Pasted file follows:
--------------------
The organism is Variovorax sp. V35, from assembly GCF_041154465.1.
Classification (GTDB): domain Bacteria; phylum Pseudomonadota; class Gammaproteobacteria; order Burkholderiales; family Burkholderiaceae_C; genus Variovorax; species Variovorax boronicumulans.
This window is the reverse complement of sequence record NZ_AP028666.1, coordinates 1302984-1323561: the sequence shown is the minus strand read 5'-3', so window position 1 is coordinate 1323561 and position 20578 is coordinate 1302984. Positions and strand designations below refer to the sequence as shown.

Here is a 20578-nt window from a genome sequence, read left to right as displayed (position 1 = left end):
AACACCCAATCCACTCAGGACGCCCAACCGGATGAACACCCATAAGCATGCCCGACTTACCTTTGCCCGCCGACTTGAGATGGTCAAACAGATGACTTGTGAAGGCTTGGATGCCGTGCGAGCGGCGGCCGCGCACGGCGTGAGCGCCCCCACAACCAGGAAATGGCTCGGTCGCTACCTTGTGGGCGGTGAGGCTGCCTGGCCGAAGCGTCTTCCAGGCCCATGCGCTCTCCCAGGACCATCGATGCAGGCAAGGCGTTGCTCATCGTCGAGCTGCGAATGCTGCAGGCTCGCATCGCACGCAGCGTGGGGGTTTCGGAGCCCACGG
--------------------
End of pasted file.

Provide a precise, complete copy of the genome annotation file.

The organism is Variovorax sp. V35, from assembly GCF_041154465.1.
Classification (GTDB): domain Bacteria; phylum Pseudomonadota; class Gammaproteobacteria; order Burkholderiales; family Burkholderiaceae_C; genus Variovorax; species Variovorax boronicumulans.
This window is the reverse complement of sequence record NZ_AP028666.1, coordinates 1302984-1323561: the sequence shown is the minus strand read 5'-3', so window position 1 is coordinate 1323561 and position 20578 is coordinate 1302984. Positions and strand designations below refer to the sequence as shown.

Here is a 20578-nt window from a genome sequence, read left to right as displayed (position 1 = left end):
AACACCCAATCCACTCAGGACGCCCAACCGGATGAACACCCATAAGCATGCCCGACTTACCTTTGCCCGCCGACTTGAGATGGTCAAACAGATGACTTGTGAAGGCTTGGATGCCGTGCGAGCGGCGGCCGCGCACGGCGTGAGCGCCCCCACAACCAGGAAATGGCTCGGTCGCTACCTTGTGGGCGGTGAGGCTGCCTGGCCGAAGCGTCTTCCAGGCCCATGCGCTCTCCCAGGACCATCGATGCAGGCAAGGCGTTGCTCATCGTCGAGCTGCGAATGCTGCAGGCTCGCATCGCACGCAGCGTGGGGGTTTCGGAGCCCACGG